Faith is a strange thing. It can sustain us in time of need and be something we run from when it’s not going our way or we feel that we’re in control. For more than a billion people on this planet, their faith in Jesus Christ is channelled through the Roman Catholic Church, the world's largest Christian church.
For those of us who are “cradle Catholics” (raised as such from birth) we have been taught that the Roman Catholic Church is the “one, holy and apostolic Church” with all of the others apparently being lesser lights. For many of us, this dogma meant we believed that Jesus Christ somehow CHOSE the Roman Catholic Church as the embodiment of the Holy Trinity on earth.
That belief has been taking a serious beating as we’ve come to understand just how “human” the Roman Catholic Church, and more specifically the Vatican, really is. It’s not new, by any stretch – consider the popes in the 15th century. “The Borgias” is a current historical fiction television series based on the reign of Pope Alexander VI and his family; it shows their struggles to maintain their grip on power in ways that would alarm even the present day Mafia. One has to wonder if much has changed.
While the better known sexual abuse scandals of the last sixty years in the Roman Catholic Church have held center stage in much of the secular media, the list of other suspected crimes is very long – everything from clerical pilfering from the collection plate to money laundering to suspected murder in the case of Pope John Paul I. Taken in its full context, it truly is frightening.
And yet the Vatican officials, including the present pope Joseph Ratzinger, ask the “faithful” to be patient, penitent and pray for forgiveness as if it was the faithful who had committed these horrendous crimes instead of corrupt priests and bishops, possibly going right to the top of the clerical ladder.
While apologies are offered, there is still a river of denial as wide as a Mexican river coming from the Vatican. And with that denial is often an attempt to circumvent secular law while hiding behind “canon law” using the argument that Church law supersedes civilian law. Nothing could be further from the truth, but like a skip on a record, we hear it over and over again. In reality, it amounts to the obstruction of justice.
I recently read an article on how many Roman Catholics are leaving the Church. I don’t recall the exact numbers but in the United States alone, it is staggering. The flood of immigrants may appear to be compensating for the loss, but it is a far larger problem than simple numbers. People are so thoroughly disgusted with the Church that they no longer want to be associated with it. They have heard so many stories of the abuse and misuse of power that it has sickened them.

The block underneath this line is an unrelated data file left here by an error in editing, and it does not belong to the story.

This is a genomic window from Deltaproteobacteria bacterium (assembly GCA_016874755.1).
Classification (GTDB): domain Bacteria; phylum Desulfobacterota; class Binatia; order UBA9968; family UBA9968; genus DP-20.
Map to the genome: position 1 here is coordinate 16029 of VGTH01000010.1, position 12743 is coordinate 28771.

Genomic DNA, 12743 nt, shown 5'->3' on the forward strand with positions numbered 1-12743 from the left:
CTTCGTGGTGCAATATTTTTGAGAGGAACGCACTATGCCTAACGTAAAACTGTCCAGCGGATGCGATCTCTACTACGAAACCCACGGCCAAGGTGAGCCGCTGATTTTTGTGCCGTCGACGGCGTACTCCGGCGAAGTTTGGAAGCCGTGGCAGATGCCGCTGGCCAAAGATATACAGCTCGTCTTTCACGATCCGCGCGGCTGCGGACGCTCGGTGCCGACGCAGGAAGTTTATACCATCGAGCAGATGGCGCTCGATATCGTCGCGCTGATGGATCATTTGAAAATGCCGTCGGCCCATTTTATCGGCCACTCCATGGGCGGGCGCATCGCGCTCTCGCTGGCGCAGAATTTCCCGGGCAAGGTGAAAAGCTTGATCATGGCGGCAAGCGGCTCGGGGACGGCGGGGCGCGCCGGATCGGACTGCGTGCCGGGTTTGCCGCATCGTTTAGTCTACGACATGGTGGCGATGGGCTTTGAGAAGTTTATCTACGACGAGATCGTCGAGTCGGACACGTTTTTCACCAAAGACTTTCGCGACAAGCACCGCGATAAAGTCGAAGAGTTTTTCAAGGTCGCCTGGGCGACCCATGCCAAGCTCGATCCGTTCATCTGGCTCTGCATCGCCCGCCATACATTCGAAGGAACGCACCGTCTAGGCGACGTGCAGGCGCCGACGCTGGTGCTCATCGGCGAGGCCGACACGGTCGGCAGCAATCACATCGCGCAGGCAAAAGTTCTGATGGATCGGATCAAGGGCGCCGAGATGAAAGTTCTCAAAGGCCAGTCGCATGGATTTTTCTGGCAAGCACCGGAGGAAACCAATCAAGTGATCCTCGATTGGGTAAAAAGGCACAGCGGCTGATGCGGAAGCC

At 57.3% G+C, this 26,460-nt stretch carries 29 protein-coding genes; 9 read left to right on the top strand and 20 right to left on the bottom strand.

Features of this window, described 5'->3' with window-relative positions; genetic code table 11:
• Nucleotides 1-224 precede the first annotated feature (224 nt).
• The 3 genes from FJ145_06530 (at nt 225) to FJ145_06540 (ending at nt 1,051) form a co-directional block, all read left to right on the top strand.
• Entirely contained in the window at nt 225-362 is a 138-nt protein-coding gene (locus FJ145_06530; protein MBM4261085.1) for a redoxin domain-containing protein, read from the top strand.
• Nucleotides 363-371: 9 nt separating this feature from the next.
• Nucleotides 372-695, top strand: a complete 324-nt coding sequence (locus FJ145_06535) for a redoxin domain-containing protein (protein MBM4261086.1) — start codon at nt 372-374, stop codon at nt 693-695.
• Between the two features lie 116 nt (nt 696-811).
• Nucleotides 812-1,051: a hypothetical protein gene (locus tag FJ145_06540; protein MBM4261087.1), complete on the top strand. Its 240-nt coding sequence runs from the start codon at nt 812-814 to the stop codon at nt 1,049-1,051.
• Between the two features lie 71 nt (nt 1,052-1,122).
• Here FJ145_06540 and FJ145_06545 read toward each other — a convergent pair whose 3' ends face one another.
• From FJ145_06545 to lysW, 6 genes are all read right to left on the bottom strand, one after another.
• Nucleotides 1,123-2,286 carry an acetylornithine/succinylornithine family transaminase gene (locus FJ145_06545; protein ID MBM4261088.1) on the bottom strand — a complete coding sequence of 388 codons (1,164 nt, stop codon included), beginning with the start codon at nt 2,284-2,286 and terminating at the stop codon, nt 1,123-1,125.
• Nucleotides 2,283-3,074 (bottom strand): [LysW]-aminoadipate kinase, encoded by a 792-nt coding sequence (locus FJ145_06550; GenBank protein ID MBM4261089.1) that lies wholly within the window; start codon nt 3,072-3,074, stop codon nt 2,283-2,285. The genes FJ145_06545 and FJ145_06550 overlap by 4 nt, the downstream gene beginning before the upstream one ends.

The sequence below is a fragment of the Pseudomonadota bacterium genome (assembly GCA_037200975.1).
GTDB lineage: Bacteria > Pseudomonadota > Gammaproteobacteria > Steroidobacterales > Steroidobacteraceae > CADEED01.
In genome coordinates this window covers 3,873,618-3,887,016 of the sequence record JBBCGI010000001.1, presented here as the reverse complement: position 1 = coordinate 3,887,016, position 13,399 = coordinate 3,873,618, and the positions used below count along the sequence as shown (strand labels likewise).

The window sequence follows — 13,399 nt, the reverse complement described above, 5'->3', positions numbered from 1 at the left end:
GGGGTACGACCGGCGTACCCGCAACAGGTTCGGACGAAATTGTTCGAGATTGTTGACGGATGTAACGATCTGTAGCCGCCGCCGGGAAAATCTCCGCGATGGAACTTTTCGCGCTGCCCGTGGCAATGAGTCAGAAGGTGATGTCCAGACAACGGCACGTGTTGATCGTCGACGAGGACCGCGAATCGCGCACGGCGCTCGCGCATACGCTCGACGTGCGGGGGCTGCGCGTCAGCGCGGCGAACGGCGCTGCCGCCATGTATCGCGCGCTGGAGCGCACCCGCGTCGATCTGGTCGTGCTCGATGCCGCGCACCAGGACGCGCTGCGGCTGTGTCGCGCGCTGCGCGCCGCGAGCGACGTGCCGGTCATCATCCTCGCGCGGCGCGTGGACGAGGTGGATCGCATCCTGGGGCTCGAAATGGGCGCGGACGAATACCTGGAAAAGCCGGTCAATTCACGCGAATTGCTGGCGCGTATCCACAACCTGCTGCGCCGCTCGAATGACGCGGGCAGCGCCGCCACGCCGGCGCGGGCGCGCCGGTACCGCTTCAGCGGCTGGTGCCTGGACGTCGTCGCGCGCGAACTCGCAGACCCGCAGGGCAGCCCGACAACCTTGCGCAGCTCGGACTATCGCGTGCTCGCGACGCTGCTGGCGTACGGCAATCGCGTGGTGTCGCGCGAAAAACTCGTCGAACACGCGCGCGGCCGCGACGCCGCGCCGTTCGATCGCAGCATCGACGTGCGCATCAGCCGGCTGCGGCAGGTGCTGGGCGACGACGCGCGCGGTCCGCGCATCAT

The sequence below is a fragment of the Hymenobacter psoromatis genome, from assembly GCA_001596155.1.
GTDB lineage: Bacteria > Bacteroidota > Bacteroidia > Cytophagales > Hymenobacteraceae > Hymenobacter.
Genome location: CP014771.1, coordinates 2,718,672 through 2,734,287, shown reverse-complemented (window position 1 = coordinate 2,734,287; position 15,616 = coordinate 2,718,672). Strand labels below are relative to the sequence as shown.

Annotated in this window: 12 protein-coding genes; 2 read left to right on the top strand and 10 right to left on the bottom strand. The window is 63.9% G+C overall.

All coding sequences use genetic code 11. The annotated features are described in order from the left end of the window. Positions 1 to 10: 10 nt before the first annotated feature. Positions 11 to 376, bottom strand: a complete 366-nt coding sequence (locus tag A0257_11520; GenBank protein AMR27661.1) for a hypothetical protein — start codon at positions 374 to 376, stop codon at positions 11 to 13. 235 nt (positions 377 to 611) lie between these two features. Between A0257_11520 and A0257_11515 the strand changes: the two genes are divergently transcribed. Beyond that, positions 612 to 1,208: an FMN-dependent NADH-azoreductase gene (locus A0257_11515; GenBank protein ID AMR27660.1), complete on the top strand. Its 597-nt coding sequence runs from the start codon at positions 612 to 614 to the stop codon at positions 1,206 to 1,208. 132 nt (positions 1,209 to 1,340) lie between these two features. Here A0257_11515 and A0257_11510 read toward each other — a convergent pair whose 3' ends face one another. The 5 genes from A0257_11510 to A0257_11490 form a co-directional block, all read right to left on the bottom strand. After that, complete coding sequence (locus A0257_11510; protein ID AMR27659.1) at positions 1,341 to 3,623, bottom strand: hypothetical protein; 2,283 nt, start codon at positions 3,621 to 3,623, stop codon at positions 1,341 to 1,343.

Those who have dared to speak up have been silenced by Church officials. Think of the number of leading Roman Catholic theologians who have been censured and threatened with excommunication if they continue to teach their beliefs. Think of the extraordinary number of Roman Catholic liberation theologians who were condemned by the Vatican because they dared to suggest that perhaps Jesus really was preaching a social gospel, a liberation from unjust economic, political, or social conditions. To the swishing soutanes of the Vatican, that was outrageous.
There are far larger problems in the Roman Catholic Church than the sexual abuse scandals, but the sexual abuse scandals focus our attention on much that is wrong within the Church. We can see through the prism of a multitude of reports and investigations by police and other authorities how the corruption is endemic to the Church hierarchical structure. The motto would seem to be “protect the Vatican at all costs”. What is really being protected is a group of power-hungry, ambitious men who want to climb the hierarchical ladder in the Vatican. They create their own rules and play by those rules. Like a modern-day cult, anyone who challenges them is subject to shunning in the most dramatic sense.
There have been three recent reports in Ireland dealing with the sexual abuse scandals which have laid bare the operating methodology of the Vatican as it has attempted at every turn to circumvent the investigations. Those reports have created an uproar among the Irish people and may have put the dagger into the heart of the legendary Irish Catholicism.
In this past week, the Irish Prime Minister made a statement to the Irish Parliament in which he condemned the actions of the Vatican, “The Irish people, including the very many faithful Catholics who - like me - have been shocked and dismayed by the repeated failings of Church authorities to face up to what is required, deserve and require confirmation from the Vatican.”
In Part II of this essay, we’ll explore some of those Church failings.
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